NCI Advisors Explore Future Research Investment Strategies
Last week, NCI leadership held an important retreat with members of the institute's primary advisory panels. This was the 3rd annual NCI Joint Boards Retreat, and together we grappled with how NCI programs can continue their pioneering innovative trajectory, given the current fiscal limitations facing biomedical research.
As the discussion at the retreat illustrated, the ongoing budget constraints will require difficult but creative choices. The retreat also reinforced for me, however, the resolve of staff and the community to take the necessary steps to ensure continued progress against cancer by accelerating the pace of discovery, development, and delivery.
The President recently signed the appropriations bill that provides funding for the Department of Health and Human Services (HHS) for fiscal year 2006. The bill includes $4.842 billion for NCI. However, after a government-wide 1 percent reduction, as well as adjustments made for recisions, assessments, and mandatory increases, NCI starts FY 2006 with fewer dollars than FY 2005, an amount that was already lower than the previous year.
The number of competing Research Project Grants (RPGs) awards for FY 2006 is expected to be approximately the same as last year, with an average cost equal to what it was in FY 2005. That said, paylines and grantee success rates will again decline.
We presented these tough fiscal realities at the retreat, which included the Board of Scientific Advisors, Board of Scientific Counselors, National Cancer Advisory Board, and the chairs of the President's Cancer Panel and the Director's Consumer Liaison Group. Acknowledging that declining budgets are likely for the near future, we sought the participants' guidance on a number of critical questions, and asked for their long-term perspectives on some of the most difficult issues facing NCI and the cancer research community.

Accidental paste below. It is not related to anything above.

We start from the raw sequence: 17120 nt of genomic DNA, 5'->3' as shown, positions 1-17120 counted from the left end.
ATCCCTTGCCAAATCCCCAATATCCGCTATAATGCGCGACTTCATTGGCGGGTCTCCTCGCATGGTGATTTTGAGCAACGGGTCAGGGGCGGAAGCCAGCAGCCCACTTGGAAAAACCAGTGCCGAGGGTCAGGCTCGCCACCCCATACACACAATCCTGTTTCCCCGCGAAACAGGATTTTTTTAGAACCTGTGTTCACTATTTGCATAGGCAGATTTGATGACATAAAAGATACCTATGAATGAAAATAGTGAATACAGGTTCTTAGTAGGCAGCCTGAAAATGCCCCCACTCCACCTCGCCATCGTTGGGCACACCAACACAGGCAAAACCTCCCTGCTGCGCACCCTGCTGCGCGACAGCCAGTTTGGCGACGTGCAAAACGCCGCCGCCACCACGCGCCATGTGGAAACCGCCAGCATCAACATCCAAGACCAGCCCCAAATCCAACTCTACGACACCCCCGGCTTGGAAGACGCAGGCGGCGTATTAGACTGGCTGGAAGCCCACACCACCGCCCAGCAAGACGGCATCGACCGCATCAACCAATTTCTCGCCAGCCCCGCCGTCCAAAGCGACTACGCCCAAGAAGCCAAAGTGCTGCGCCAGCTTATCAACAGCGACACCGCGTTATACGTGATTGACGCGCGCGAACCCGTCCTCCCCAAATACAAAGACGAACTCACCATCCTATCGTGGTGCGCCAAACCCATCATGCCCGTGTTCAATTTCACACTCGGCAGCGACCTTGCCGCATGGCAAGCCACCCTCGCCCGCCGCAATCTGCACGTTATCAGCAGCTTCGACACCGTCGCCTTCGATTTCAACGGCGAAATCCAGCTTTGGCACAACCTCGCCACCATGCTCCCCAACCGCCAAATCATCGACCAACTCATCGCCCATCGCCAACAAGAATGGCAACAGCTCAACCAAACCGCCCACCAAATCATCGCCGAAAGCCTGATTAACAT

We also had the opportunity to model alternative budget scenarios for FY 2007, assessing the inevitable trade-offs that occur at different target levels for RPGs, paylines, and individual program spending. We are being confronted with very difficult choices. So while many excellent initiatives will continue to be supported, others will have to be cut.
As expected, participants offered forthright suggestions for NCI to consider. For example, on the crucial issue of how to mitigate the impact of low RPG paylines, there was consensus on the need to protect and sustain new investigators applying for first-time R01 grants. They urged NCI to continue our practice of setting paylines for first-time grantees at levels above the average R01 grant.
One interesting idea is to require biomedical institutions to provide mentoring components as part of their new investigators' grant applications.
Most importantly, the advisors agreed to aid in a more in-depth analysis of strategies to ensure continued innovation in research, including how to better promote partnerships with industry and other outside groups, support training, and find new mechanisms to measure progress and evaluate programs.
I want to express the institute's deep thanks to these outstanding leaders for taking their valuable time to help ensure that NCI will continue to foster and advance the type of research that will improve and save lives. Because now more than ever, it is imperative that we continue to engage in careful planning, monitoring, and reporting of our efforts. Those relying on us to defeat this disease deserve no less.
Dr. Andrew C. von Eschenbach